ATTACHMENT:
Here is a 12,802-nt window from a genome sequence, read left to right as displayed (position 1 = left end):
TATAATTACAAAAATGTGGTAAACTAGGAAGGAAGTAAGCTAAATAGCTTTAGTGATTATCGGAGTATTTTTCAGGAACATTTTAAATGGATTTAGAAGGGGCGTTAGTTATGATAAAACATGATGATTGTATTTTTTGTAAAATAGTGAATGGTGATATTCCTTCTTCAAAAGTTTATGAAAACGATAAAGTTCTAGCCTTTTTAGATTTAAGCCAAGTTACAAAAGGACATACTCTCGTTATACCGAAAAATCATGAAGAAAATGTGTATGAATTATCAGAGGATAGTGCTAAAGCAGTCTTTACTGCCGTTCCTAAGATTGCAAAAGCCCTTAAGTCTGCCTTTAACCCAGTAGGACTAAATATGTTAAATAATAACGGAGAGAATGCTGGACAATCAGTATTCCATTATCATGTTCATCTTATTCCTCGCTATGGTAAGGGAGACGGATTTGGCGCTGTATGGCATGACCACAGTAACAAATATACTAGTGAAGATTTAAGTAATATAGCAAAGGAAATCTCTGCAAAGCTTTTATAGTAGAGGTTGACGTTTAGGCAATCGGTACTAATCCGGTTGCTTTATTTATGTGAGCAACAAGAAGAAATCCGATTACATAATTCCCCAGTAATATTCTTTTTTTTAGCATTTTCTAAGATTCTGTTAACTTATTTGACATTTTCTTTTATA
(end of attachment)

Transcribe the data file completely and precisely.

Here is a 12,802-nt window from a genome sequence, read left to right as displayed (position 1 = left end):
TATAATTACAAAAATGTGGTAAACTAGGAAGGAAGTAAGCTAAATAGCTTTAGTGATTATCGGAGTATTTTTCAGGAACATTTTAAATGGATTTAGAAGGGGCGTTAGTTATGATAAAACATGATGATTGTATTTTTTGTAAAATAGTGAATGGTGATATTCCTTCTTCAAAAGTTTATGAAAACGATAAAGTTCTAGCCTTTTTAGATTTAAGCCAAGTTACAAAAGGACATACTCTCGTTATACCGAAAAATCATGAAGAAAATGTGTATGAATTATCAGAGGATAGTGCTAAAGCAGTCTTTACTGCCGTTCCTAAGATTGCAAAAGCCCTTAAGTCTGCCTTTAACCCAGTAGGACTAAATATGTTAAATAATAACGGAGAGAATGCTGGACAATCAGTATTCCATTATCATGTTCATCTTATTCCTCGCTATGGTAAGGGAGACGGATTTGGCGCTGTATGGCATGACCACAGTAACAAATATACTAGTGAAGATTTAAGTAATATAGCAAAGGAAATCTCTGCAAAGCTTTTATAGTAGAGGTTGACGTTTAGGCAATCGGTACTAATCCGGTTGCTTTATTTATGTGAGCAACAAGAAGAAATCCGATTACATAATTCCCCAGTAATATTCTTTTTTTTAGCATTTTCTAAGATTCTGTTAACTTATTTGACATTTTCTTTTATA